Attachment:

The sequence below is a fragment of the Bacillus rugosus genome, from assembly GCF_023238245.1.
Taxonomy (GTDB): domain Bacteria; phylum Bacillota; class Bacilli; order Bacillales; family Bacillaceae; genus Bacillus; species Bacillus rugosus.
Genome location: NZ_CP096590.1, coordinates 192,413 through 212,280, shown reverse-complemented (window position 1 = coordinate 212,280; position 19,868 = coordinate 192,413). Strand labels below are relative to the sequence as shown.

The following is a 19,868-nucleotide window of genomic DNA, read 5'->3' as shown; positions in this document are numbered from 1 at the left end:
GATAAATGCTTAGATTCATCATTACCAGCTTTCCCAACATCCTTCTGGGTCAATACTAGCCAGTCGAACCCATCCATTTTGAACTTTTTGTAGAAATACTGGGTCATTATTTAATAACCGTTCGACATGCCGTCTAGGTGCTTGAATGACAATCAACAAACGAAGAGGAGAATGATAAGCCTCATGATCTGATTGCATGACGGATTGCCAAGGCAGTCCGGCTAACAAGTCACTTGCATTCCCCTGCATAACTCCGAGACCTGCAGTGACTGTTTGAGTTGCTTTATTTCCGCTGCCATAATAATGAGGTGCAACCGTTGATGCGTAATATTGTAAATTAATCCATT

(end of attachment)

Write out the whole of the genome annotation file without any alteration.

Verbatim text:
The sequence below is a fragment of the Bacillus rugosus genome, from assembly GCF_023238245.1.
Taxonomy (GTDB): domain Bacteria; phylum Bacillota; class Bacilli; order Bacillales; family Bacillaceae; genus Bacillus; species Bacillus rugosus.
Genome location: NZ_CP096590.1, coordinates 192,413 through 212,280, shown reverse-complemented (window position 1 = coordinate 212,280; position 19,868 = coordinate 192,413). Strand labels below are relative to the sequence as shown.

The following is a 19,868-nucleotide window of genomic DNA, read 5'->3' as shown; positions in this document are numbered from 1 at the left end:
GATAAATGCTTAGATTCATCATTACCAGCTTTCCCAACATCCTTCTGGGTCAATACTAGCCAGTCGAACCCATCCATTTTGAACTTTTTGTAGAAATACTGGGTCATTATTTAATAACCGTTCGACATGCCGTCTAGGTGCTTGAATGACAATCAACAAACGAAGAGGAGAATGATAAGCCTCATGATCTGATTGCATGACGGATTGCCAAGGCAGTCCGGCTAACAAGTCACTTGCATTCCCCTGCATAACTCCGAGACCTGCAGTGACTGTTTGAGTTGCTTTATTTCCGCTGCCATAATAATGAGGTGCAACCGTTGATGCGTAATATTGTAAATTAATCCATT